Then, Coyle says, there are indirect network effects. Many digital markets involve “matching” suppliers with consumers – such as Airbnb, Uber and Amazon Marketplace. For consumers, the more suppliers the network attracts, the better the chance of quickly finding what you want. But, equally, for suppliers, the more customers the network attracts, the easier it is to make a sale. Economists call these digital networks “two-sided platforms”. The owner of the platform sits in the middle, dealing with both sides.

Amazon is a beneficiary of the network effect, which means that the more users of the network there are, the greater the benefit to the individual user.Credit:Dominic Lorrimer

So, yet more benefits from bigness. And that’s before you get to the benefits of building, mining and sharing large collections of data.

All these benefits being so great, it’s not hard to see why you could end up with only a couple – maybe just one – giant network dominating a market. Welcome to the world of Google, Facebook, Apple, Amazon and Microsoft.

In their forthcoming book, From Free to Fair Markets, Richard Holden, an economics professor at the University of NSW, and Rosalind Dixon, a law professor at the same place, note that a number of leading lights have proposed breaking up these huge tech companies, in the same way America’s big telephone monopoly and interlocking oil companies were broken up last century.

But, the authors object, in most of these markets the power of these giants stems from the “network externalities” we’ve just discussed.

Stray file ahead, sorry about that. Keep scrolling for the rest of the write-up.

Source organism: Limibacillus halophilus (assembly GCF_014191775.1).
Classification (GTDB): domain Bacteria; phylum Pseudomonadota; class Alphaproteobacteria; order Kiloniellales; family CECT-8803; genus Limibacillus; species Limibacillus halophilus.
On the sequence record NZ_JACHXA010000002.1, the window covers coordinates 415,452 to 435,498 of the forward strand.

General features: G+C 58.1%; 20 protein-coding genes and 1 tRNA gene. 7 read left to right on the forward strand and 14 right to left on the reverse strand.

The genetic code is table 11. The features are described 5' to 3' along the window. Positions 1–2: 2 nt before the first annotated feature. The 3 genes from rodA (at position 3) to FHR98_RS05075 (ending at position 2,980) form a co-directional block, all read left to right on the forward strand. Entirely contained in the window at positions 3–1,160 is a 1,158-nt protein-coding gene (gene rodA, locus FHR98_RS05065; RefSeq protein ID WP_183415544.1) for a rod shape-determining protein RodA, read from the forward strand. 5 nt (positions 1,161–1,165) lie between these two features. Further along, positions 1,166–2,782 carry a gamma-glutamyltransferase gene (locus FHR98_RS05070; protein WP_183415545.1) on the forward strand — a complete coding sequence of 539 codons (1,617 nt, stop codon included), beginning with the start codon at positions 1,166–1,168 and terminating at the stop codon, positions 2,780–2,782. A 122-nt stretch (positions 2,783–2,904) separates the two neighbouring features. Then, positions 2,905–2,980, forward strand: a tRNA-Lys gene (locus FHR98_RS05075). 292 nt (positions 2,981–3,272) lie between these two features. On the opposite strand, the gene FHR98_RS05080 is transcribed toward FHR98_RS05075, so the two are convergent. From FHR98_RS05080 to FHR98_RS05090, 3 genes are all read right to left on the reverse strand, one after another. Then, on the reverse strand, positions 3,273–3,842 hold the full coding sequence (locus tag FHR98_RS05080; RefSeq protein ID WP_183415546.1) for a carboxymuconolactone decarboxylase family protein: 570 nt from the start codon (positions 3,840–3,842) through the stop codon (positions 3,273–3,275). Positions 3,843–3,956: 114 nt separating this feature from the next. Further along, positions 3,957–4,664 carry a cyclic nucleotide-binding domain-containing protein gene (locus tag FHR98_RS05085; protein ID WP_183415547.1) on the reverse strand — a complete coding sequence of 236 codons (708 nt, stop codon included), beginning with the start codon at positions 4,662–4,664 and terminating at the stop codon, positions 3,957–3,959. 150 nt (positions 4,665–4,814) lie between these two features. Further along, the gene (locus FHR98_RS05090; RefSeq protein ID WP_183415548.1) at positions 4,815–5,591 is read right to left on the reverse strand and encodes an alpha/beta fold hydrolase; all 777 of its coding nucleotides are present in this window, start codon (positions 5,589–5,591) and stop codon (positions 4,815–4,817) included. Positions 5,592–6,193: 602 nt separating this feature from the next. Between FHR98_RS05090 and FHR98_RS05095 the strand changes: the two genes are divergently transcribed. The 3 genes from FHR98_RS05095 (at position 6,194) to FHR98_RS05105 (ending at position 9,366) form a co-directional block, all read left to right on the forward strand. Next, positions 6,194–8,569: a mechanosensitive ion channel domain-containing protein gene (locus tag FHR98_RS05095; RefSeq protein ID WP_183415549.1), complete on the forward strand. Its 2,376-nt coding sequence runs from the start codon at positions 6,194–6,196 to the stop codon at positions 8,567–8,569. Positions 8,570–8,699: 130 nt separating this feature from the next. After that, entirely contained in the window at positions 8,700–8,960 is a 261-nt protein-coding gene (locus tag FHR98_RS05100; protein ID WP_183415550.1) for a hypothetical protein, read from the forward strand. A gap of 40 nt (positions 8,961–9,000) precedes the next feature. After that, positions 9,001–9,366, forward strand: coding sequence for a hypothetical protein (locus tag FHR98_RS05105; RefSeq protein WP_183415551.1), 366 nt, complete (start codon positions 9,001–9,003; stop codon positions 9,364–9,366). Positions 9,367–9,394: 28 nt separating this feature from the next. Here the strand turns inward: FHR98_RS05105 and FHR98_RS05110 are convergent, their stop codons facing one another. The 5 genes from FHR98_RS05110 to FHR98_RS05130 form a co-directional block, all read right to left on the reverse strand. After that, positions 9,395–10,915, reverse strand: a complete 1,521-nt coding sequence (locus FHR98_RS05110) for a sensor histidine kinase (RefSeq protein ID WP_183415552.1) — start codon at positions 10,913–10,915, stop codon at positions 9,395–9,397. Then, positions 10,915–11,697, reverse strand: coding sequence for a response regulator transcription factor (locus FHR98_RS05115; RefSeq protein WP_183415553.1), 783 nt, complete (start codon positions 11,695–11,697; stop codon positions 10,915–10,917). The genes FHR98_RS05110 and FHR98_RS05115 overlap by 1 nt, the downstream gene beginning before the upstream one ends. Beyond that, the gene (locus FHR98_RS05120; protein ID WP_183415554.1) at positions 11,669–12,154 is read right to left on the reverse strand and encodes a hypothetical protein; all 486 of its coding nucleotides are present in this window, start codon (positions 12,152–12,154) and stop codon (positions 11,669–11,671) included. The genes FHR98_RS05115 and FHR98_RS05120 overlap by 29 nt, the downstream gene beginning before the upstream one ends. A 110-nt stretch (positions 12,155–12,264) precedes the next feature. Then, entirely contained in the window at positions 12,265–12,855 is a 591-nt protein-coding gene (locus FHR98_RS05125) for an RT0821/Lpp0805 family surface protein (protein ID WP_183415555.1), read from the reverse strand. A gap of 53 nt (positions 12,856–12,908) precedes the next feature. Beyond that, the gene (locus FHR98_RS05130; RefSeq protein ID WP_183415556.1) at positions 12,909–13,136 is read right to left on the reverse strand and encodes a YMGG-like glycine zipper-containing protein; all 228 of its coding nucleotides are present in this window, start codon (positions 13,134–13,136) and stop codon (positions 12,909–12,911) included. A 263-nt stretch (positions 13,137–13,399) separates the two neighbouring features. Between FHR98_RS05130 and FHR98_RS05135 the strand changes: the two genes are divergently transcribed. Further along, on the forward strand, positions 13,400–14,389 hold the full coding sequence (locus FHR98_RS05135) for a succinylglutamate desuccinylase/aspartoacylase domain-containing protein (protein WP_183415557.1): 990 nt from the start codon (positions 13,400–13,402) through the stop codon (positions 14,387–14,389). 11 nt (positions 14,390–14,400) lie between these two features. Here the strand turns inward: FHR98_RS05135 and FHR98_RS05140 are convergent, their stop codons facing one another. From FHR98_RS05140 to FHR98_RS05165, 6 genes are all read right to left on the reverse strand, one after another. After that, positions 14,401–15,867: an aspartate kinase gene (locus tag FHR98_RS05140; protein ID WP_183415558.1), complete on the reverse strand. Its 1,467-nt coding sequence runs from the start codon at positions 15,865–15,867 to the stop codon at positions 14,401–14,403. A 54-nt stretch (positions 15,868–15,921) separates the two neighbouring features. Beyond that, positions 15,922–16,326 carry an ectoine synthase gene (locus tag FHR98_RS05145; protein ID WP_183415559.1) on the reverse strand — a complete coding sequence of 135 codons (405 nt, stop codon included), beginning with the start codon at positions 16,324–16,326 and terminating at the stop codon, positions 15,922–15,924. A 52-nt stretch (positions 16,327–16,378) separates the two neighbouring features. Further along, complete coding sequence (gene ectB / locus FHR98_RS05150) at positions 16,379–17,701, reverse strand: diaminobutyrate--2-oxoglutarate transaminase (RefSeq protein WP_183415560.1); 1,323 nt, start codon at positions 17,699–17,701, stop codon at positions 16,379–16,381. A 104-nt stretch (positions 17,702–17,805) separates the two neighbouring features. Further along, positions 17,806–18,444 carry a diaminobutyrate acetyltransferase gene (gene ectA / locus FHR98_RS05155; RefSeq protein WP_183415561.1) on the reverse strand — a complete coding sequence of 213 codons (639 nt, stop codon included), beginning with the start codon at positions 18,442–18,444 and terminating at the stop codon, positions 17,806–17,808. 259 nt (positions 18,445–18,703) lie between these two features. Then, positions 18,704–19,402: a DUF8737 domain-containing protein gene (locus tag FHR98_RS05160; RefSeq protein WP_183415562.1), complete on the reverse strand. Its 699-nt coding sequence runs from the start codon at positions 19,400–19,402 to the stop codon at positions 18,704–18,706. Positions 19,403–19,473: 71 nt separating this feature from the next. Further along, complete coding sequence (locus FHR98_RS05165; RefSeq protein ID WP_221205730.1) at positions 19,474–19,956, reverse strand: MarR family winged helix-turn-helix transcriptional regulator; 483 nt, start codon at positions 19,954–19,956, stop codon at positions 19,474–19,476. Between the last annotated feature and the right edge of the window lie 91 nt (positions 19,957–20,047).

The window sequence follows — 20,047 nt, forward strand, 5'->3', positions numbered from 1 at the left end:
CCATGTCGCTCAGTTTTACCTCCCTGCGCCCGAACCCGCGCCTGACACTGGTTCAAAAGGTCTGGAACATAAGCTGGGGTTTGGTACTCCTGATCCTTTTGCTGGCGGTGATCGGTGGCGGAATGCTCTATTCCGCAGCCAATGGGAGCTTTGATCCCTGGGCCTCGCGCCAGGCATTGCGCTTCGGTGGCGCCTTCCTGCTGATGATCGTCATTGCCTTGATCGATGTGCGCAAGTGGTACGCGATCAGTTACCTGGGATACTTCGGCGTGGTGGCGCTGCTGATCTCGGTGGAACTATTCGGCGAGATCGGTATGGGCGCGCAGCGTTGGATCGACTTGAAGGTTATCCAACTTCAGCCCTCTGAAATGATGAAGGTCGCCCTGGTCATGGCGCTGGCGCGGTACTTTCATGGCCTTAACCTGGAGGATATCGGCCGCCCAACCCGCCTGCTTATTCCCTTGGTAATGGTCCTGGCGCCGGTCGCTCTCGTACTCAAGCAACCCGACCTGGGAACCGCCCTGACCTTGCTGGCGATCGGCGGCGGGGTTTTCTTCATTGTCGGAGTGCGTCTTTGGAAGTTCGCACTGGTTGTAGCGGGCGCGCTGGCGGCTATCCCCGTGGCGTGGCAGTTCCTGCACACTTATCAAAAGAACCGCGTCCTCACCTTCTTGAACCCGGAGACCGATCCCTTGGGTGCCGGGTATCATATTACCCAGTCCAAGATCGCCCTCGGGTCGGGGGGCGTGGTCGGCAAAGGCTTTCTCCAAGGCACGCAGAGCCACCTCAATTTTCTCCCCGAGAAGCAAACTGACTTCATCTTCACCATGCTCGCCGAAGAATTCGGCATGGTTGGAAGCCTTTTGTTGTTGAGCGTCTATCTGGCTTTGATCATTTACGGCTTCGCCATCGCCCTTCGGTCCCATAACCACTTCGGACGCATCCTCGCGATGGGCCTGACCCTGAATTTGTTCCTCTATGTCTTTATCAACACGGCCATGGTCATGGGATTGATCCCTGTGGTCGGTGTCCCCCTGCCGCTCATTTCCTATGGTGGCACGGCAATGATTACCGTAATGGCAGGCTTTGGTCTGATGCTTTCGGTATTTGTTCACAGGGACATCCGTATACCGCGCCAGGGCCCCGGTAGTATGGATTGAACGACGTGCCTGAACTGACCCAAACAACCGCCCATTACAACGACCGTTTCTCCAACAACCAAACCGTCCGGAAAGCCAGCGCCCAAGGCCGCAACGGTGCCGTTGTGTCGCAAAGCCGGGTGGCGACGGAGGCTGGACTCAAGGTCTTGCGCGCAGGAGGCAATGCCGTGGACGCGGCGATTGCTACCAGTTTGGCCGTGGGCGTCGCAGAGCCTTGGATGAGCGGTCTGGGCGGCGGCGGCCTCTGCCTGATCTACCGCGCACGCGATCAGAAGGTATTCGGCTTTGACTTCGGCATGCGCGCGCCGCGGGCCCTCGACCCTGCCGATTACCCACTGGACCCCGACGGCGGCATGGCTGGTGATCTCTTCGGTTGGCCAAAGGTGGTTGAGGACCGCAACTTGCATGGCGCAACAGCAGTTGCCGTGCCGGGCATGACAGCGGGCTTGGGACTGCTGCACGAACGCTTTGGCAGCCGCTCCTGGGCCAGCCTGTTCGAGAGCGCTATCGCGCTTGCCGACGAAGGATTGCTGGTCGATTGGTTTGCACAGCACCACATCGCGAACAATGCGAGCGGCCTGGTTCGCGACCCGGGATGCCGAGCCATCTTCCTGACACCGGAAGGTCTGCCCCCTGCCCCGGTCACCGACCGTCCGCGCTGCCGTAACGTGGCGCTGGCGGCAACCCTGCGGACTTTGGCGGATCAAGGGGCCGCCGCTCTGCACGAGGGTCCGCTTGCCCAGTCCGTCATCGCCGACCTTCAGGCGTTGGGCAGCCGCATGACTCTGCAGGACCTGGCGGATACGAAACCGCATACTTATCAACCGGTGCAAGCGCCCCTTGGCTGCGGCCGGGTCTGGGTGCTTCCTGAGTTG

“Unlike traditional markets, when the source of market power is also the source of consumer harm, in these markets the source of market power is also what consumers (and producers, in the case of two-sided platforms) value – being connected with other consumers and producers,” they write.

“The key driver of the value that these firms create is precisely the network externalities that they bring about. Facebook is valuable to users because lots of other users are on Facebook . . .”

“Google is a superior search engine because in performing so many searches, machine learning allows its algorithm to get better and better, making it a more desirable search engine.”

So, the driving force that leads to these markets having one dominant player is also the force that creates economic value. “Breaking up the large players will stop there being just a few large players, but it will also stop there being nearly as much economic value created,” they say.

Research by Holden, Professor Luis Rayo and the Nobel laureate Robert Akerlof has found that markets with network externalities tend to have three features. First, the firm that wins the initial competition in the market ends up with most of the market.

Second, it’s difficult to become a winning firm, and success is fragile. For instance, Microsoft has had little success getting its search engine Bing to take business from Google. And Netscape was once dominant in the browser market, but suddenly got supplanted.

Third, winners can’t go to sleep. They must constantly innovate and seek to raise their quality.

This makes the tech markets quite different from conventional markets like oil or even old-style networks like railways.

Economists’ efforts to get a handle on the new economy continue.

Ross Gittins is the economics editor.